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Mozilla’s Firefox 63 comes with support for two Web Components: Custom Elements and Shadow DOM. Yesterday, Mozilla shared how these new capabilities and resources are helping web developers to create reusable and modular code.

What are Web Components?

Web components is a suite of web platform APIs that allow you to create new custom, reusable, and encapsulated HTML tags to use in web pages and web apps. Custom components and widgets built on the Web Component standards work across modern browsers and can be used with any JavaScript library or framework that works with HTML.

Let’s discuss the two tent pole standards of Web Components v1:

Custom Elements

Custom Elements, as the name suggests, allows developers to create “customized” HTML tags. With Custom Elements, web developers can create new HTML tags, improve existing HTML tags, or extend the components created by other developers.

It provides developers a web standards-based way to create reusable components using nothing more than vanilla JS/HTML/CSS. To prevent any future conflicts, all Custom Elements must contain a dash, for example, my-element.

The following are the power Custom Elements provides:

1. Earlier, browsers didn’t allow extending the built-in HTMLElement class or its subclasses. You can now do that with Custom Elements.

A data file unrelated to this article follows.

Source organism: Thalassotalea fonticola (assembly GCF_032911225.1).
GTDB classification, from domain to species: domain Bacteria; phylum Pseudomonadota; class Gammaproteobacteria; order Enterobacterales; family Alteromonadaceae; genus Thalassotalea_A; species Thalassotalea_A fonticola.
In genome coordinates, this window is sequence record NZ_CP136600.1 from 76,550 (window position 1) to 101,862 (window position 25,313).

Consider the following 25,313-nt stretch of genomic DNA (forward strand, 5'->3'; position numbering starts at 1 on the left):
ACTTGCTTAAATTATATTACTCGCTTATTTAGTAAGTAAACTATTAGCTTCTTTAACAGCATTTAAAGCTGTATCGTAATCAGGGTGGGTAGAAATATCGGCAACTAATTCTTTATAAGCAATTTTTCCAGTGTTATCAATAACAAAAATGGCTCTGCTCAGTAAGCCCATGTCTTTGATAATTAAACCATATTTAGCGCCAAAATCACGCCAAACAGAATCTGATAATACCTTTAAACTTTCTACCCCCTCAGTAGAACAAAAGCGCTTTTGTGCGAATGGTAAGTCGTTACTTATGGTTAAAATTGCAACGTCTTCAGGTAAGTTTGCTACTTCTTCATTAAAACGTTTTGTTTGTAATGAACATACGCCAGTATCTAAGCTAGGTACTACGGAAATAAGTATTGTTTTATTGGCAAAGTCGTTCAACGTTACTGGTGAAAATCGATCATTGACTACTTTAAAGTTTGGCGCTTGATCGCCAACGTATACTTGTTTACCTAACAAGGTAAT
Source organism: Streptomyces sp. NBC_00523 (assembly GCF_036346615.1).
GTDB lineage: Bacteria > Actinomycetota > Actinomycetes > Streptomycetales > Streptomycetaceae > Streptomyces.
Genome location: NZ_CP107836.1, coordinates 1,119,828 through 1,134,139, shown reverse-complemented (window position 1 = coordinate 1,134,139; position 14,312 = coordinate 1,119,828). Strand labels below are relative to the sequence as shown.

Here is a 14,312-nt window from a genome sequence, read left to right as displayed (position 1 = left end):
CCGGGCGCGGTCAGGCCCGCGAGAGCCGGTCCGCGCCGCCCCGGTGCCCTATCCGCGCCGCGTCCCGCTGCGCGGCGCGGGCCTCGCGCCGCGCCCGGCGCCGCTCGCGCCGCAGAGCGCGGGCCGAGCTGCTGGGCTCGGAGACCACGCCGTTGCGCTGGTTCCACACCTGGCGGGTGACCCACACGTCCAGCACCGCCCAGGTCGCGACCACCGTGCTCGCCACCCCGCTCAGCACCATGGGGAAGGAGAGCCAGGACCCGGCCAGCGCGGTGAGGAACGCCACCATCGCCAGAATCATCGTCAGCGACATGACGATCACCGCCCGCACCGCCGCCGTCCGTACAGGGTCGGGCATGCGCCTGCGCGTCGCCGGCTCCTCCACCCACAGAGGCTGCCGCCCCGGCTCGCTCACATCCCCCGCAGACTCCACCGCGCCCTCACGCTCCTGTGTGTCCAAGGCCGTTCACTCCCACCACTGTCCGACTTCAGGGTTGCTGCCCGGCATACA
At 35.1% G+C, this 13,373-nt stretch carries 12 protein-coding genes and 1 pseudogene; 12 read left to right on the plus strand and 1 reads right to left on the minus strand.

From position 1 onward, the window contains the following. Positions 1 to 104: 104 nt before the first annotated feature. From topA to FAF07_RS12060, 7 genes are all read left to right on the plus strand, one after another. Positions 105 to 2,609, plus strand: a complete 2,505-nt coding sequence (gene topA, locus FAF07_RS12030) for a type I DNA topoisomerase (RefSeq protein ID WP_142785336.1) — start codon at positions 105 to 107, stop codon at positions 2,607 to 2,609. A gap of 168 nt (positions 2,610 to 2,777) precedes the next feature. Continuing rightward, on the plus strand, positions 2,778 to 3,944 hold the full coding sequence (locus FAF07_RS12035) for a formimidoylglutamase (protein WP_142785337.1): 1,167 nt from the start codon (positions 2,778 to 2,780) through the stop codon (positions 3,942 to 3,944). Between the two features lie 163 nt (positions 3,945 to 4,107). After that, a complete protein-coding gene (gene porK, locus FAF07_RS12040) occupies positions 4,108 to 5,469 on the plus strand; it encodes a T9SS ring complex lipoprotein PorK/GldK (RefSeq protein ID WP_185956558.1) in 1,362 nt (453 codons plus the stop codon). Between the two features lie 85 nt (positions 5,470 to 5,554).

2. For the existing tags such as a p tag, the browser is aware to map it with the HTMLParagraphElement class. But what happens in the case of Custom Elements? In addition to extending built-in classes, we now have a Custom Element Registry for declaring this mapping.

It is the controller of custom elements on a web document, allowing you to register a custom element on the page, return information on what custom elements are registered, and so on.

3. Additional lifecycle callbacks such as connectedCallback, disconnectedCallback, and attributeChangeCallback are added for detecting element creation, insertion to the DOM, attribute changes, and more.

Shadow DOM

Shadow DOM gives you an elegant way to overlay the normal DOM subtree with a special document fragment that contains another subtree of nodes. It introduces a concept of shadow root. A shadow root has standard DOM methods, and can be appended to as any other DOM node but is rendered separately from a document’s main DOM tree.

Shadow DOM introduces scoped styles to the web platform. It allows you to bundle CSS with markup, hide implementation details, and author self-contained components in vanilla JavaScript without needing any tools or adhering to naming conventions.

The underlying concept of Shadow DOM

It is similar to the regular DOM, but differs in two ways:

  1. How it’s created/used
  2. How it behaves in relation to the rest of the page

Normally, DOM nodes are created and appended as children of another element. Using shadow DOM, you can create a scoped DOM tree that’s attached to the element, but separate from its actual children. This scoped subtree is called a shadow tree.

The element to which the shadow tree is attached to is called shadow host. Anything that is added in the shadows becomes local to the hosting element, including <style>. This is how CSS style scoping is achieved by the Shadow DOM.

Read more in detail about Web Components on Mozilla’s website.

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